by Joseph DeSisto
In one of many vain attempts to show me that birds and mammals are far superior to invertebrates, a good friend once reminded me that swans only love once, in reference to some pop song or another. I reminded her that many spiders, too, only love once — for very different reasons.
Being a spider with parental care sounds like a good deal. Mother spiders of the Mediterranean lined spider (Stegodyphus lineatus) raise their young in silken nests and guard them as they grow, feeding them and reducing the likelihood that they will be found by predators. This is all well and good, but beneath it is a story, one of murder and suicide, sex and deceit, loyalty and sacrifice.
By the time a female lined spider has reached adulthood, her web is well-established (Maklakov et al. 2005). Rather than build a single, simple web like many other spiders do, lined spiders builds a shelter out of silk on a bush and then constructs many tangled webs, all radiating from the shelter. This way, she can capture prey from multiple locations, and when her young emerge, they have plenty of webs from which to harvest prey.
Males, on the other hand, spend most of their time wandering around looking for females. When a male finds one, he approaches with caution. She is much bigger than him, and may attack him if she is not in the mood for company. If, for example, she already has a clutch of eggs, or if she is not old enough to mate, or if she is just feeling hungry, he might be out of luck.
If, however, she is receptive, the male will mate with her and then stay for a few days, to prevent any other males from approaching. When he (or she) decides it is time to go, he rushes out to avoid being attacked, and then continues wandering about, in case he should find another female. This hardly ever happens. Almost invariably, male spiders only love once.
When she lays her eggs, the female spider wraps them in a silken ball called an “egg sac.” This she guards for up to two weeks until the young hatch. Although they are guarded by a ferocious mother spider, the eggs are very vulnerable. Ants are common predators and, in their armies of hundreds, can easily overwhelm a single spider.
Perhaps the greatest threat, though, is more familiar: male spiders. Just as male lions and polar bears kill the young of rivals, male lined spiders frequently steal and destroy the egg sacs of females (Schneider and Lubin 1997). Why do they do this? First, stealing a female’s egg sac removes competition — his offspring will not have to compete with the product of another male’s successful mating. Second, once a female loses her eggs she becomes able to mate again, allowing the infanticidal male to replace her former partner as the father of her progeny.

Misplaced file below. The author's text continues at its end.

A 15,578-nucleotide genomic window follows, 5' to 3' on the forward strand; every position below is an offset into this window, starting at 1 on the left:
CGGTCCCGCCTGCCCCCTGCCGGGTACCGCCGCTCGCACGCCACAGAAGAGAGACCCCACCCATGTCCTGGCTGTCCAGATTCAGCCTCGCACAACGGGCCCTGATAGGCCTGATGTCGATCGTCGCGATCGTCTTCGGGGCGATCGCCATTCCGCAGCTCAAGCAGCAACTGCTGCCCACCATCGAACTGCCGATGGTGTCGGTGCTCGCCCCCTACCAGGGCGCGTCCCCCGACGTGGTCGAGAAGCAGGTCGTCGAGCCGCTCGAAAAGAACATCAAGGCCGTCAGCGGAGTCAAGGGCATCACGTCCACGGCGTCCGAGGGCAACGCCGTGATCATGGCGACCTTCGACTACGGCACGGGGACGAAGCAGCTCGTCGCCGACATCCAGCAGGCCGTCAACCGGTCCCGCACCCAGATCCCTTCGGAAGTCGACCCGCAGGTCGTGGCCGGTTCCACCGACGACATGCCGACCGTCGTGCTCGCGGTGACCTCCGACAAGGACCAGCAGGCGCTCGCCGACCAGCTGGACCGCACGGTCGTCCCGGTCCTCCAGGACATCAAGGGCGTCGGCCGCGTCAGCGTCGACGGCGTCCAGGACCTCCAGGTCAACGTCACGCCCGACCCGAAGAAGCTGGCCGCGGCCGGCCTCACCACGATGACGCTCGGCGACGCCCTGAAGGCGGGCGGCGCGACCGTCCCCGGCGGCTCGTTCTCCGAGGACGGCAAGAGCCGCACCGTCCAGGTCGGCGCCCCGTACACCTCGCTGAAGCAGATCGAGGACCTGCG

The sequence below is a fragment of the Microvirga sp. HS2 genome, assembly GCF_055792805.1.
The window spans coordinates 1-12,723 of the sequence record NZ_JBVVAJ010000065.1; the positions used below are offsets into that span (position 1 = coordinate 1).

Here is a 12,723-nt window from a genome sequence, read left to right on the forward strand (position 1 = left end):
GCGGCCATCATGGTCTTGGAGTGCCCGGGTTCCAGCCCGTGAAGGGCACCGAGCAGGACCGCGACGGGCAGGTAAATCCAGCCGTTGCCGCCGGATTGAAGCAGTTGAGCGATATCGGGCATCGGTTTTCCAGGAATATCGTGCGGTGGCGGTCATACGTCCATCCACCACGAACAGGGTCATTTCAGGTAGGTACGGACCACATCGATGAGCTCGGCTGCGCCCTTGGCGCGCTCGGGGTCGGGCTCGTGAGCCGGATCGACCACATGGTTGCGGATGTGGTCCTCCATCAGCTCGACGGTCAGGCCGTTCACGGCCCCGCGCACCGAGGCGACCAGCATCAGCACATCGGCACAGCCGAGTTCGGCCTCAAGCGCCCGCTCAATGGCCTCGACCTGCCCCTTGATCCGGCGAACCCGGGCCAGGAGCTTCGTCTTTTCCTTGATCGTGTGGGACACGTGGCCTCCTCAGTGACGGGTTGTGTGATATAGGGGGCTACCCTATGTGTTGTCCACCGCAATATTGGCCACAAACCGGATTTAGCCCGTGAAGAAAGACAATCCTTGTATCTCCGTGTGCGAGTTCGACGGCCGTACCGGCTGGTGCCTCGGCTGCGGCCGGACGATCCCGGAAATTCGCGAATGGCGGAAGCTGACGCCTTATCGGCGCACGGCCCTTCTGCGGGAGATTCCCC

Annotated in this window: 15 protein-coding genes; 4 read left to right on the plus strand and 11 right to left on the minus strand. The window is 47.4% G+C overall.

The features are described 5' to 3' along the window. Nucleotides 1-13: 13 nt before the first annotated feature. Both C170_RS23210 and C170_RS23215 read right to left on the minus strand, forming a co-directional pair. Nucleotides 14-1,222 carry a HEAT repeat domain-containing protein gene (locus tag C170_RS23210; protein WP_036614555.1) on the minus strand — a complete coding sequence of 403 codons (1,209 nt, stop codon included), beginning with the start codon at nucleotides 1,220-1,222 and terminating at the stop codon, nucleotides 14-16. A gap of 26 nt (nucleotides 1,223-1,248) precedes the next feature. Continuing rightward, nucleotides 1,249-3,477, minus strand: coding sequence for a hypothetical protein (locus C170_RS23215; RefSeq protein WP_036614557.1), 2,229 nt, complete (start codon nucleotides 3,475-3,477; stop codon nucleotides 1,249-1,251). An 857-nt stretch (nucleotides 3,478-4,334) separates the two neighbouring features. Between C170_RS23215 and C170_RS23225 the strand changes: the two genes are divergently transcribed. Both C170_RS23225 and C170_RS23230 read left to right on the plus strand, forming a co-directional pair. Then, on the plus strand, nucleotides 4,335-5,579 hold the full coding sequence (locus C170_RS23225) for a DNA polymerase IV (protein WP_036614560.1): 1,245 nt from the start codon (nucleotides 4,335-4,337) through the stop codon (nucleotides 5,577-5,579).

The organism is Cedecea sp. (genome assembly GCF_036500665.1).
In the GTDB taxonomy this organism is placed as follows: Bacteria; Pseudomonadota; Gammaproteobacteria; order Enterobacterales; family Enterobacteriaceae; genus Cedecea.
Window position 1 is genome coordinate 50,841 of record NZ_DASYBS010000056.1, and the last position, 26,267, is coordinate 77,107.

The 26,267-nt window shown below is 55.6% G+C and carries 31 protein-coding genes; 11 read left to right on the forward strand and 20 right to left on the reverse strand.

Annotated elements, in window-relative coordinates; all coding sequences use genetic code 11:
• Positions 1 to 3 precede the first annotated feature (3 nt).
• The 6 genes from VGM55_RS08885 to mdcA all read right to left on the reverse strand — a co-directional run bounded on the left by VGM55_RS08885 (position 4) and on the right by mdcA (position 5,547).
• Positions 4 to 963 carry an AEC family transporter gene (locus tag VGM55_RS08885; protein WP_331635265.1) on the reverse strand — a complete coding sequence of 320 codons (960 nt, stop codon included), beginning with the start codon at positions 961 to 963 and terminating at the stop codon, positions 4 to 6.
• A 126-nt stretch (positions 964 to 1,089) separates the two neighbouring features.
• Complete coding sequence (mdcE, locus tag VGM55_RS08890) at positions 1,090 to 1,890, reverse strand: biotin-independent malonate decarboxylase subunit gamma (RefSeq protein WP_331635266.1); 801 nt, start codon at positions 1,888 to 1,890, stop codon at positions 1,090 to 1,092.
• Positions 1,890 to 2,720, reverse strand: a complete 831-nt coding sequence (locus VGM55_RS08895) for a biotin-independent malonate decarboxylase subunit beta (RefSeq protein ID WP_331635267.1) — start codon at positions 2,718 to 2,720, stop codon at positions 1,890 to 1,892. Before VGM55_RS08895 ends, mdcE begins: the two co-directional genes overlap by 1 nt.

This seems cruel, but male spiders are dealt a hard lot in life. While a female may encounter many males in her lifetime, and indeed will mate with many of them (Maklakov et al. 2005). Her ability to do so, however, is because of her lifestyle as a sedentary, shelter-dwelling female. Males, on the other hand, suffer a high mortality due to their wandering habits, and many males will only encounter a single female in a lifetime. So, when he encounters her, if she already has an egg sac, he will do whatever it takes to make her receptive again, even if it means killing the young she already has.
The female has ways of preventing this from happening. She can lay her eggs later in the season, when all the males have either mated or died (Schneider 1999). Or, she can simply chase away/beat up/kill any male that tries to bother her after she lays eggs.
Either way, if her eggs are fortunate enough to survive, she can look forward to caring for the young for a few weeks, catching food for them from the web and mashing it up so their adorable little mouthparts don’t get damaged. During this time, the young are completely dependent on their mother, but as they get older, they venture out onto the web themselves to harvest their own prey.
Meanwhile, the mother undergoes major changes. Her digestive organs begin to degrade, and ultimately disintegrate as she stops feeding herself (Salomon et al. 2015). By the time her young are ready to leave the nest, her internal organs have begun to liquefy. It is time for one last gift to her offspring: her body. The spiderlings, which she protected from infanticidal males, carefully incubated as eggs, and offered her own food as tiny spiders, now eat their mother as their last meal before leaving the web and heading out into the world (Salomon et al. 2005).
Why does she do this? Believe it or not, it is to her genetic advantage to give her life to ensure her progeny’s survival. The world is a harsh place for spiders, and not only are her chances of successfully raising a second clutch next to nothing, but each of her spiderlings has at best a meager chance of survival. Offering her own body gives them the best possible head start in life, and ensures that at least a few of them will be able to grow, mate, and raise young themselves.
Maklakov, A.A., T. Bilde, and Y. Lubin. 2005. Sexual conflict in the wild: Elevated mating rate reduces female lifetime reproductive success. The American Naturalist 165(S5): S38-S45.
Salomon, M., E.D. Aflalo, M. Coll, and Y. Lubin. 2015. Dramatic histological changes preceding suicidal maternal care in the subsocial spider Stegodyphus lineatus (Araneae: Eresidae). Journal of Arachnology 43(1): 77-85.
Salomon, M., J. Schneider, and Y. Lubin. 2005. Maternal investment in a spider with suicidal maternal care, Stegodyphus lineatus (Araneae, Eresidae). Oikos 109(3): 614-622.
Schneider, J.M. 1999. Delayed oviposition: A female strategy to counter infanticide by males? Behavioral Ecology 10(5): 567-571.
Schneider, J.M. and Y. Lubin. 1997. Infanticide by males in a spider with suicidal maternal care, Stegodyphus lineatus (Eresidae). Animal Behavior 54: 305-312.